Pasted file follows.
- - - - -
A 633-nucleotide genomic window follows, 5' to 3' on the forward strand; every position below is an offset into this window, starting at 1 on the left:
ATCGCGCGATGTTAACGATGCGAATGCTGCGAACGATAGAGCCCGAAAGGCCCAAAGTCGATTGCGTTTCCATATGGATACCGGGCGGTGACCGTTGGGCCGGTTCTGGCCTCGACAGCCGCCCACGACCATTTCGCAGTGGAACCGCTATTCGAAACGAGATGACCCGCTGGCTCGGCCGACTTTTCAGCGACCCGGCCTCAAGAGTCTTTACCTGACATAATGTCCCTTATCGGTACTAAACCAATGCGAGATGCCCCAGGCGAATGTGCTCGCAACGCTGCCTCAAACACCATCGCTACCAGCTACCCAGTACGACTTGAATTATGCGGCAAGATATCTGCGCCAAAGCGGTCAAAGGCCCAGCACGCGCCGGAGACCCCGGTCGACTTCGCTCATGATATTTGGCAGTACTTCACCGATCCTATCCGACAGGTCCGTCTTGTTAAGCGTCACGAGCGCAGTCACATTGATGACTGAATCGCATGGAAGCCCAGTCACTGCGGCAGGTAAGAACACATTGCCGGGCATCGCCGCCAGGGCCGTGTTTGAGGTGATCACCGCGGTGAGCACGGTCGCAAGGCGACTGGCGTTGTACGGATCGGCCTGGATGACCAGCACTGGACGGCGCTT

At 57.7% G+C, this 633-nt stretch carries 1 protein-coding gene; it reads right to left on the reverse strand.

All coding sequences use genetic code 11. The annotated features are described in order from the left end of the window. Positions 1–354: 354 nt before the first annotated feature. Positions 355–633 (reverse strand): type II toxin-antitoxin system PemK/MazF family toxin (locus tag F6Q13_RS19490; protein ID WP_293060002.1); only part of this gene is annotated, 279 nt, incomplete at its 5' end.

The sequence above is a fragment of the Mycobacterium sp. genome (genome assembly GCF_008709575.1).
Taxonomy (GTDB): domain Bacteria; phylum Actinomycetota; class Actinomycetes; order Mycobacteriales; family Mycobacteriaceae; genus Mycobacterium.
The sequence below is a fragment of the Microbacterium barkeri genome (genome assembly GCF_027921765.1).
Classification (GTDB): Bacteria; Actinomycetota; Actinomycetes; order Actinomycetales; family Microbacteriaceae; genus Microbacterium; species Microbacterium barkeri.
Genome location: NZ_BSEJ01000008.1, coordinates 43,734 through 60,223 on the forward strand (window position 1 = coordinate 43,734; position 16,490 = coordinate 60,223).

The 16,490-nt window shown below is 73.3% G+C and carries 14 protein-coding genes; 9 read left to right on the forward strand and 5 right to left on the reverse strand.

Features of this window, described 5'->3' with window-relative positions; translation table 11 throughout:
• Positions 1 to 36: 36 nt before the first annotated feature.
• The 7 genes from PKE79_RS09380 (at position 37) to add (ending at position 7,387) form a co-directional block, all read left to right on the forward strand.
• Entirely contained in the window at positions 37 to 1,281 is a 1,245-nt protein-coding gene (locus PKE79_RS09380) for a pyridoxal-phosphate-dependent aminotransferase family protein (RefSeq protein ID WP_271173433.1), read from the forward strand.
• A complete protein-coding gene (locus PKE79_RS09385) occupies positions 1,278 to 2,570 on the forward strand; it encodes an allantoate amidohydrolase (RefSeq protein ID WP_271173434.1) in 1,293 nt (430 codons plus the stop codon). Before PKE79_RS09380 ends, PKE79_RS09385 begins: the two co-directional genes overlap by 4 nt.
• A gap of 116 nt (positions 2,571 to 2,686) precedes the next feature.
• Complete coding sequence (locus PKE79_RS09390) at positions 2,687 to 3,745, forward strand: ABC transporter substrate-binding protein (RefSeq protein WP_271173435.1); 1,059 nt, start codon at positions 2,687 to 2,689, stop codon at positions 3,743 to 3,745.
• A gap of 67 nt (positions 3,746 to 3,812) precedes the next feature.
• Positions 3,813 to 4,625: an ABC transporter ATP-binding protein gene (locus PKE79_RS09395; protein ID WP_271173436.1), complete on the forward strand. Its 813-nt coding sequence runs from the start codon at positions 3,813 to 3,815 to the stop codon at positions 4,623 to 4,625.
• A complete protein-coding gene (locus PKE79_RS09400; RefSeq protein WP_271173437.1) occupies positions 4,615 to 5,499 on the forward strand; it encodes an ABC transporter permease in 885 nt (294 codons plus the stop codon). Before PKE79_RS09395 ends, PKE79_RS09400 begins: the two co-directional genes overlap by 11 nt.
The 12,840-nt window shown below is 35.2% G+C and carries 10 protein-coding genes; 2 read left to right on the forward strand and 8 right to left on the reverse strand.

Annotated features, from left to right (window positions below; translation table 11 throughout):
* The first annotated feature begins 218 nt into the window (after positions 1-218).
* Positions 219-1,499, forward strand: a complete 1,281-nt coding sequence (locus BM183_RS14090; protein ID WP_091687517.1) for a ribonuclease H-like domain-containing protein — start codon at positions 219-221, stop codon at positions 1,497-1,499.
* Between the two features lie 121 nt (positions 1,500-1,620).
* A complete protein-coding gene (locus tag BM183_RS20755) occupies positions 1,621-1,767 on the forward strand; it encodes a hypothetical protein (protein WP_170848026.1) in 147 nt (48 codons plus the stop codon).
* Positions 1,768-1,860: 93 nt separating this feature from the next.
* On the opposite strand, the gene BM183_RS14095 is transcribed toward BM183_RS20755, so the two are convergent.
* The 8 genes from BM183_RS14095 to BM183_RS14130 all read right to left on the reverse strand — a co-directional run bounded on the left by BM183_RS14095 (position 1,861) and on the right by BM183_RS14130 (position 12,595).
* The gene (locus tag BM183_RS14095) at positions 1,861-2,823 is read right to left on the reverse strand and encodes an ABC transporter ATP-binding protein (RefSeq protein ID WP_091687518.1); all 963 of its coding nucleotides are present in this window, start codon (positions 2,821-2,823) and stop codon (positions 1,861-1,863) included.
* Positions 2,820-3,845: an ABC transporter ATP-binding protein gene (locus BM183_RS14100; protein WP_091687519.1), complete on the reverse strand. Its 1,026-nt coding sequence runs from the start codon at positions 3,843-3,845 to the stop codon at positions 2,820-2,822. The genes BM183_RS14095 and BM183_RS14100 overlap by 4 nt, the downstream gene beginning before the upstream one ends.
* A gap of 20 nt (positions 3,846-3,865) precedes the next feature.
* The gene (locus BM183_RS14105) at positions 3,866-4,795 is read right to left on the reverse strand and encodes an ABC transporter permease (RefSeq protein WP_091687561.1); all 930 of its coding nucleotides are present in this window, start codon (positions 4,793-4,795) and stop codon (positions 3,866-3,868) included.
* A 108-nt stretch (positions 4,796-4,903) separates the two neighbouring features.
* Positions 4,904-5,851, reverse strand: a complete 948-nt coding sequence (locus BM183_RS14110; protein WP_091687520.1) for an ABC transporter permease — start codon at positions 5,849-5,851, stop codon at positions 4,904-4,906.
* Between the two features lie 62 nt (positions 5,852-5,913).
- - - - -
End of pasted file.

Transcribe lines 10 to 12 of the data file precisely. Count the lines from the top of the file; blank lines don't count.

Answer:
The 16,490-nt window shown below is 73.3% G+C and carries 14 protein-coding genes; 9 read left to right on the forward strand and 5 right to left on the reverse strand.

Features of this window, described 5'->3' with window-relative positions; translation table 11 throughout:
• Positions 1 to 36: 36 nt before the first annotated feature.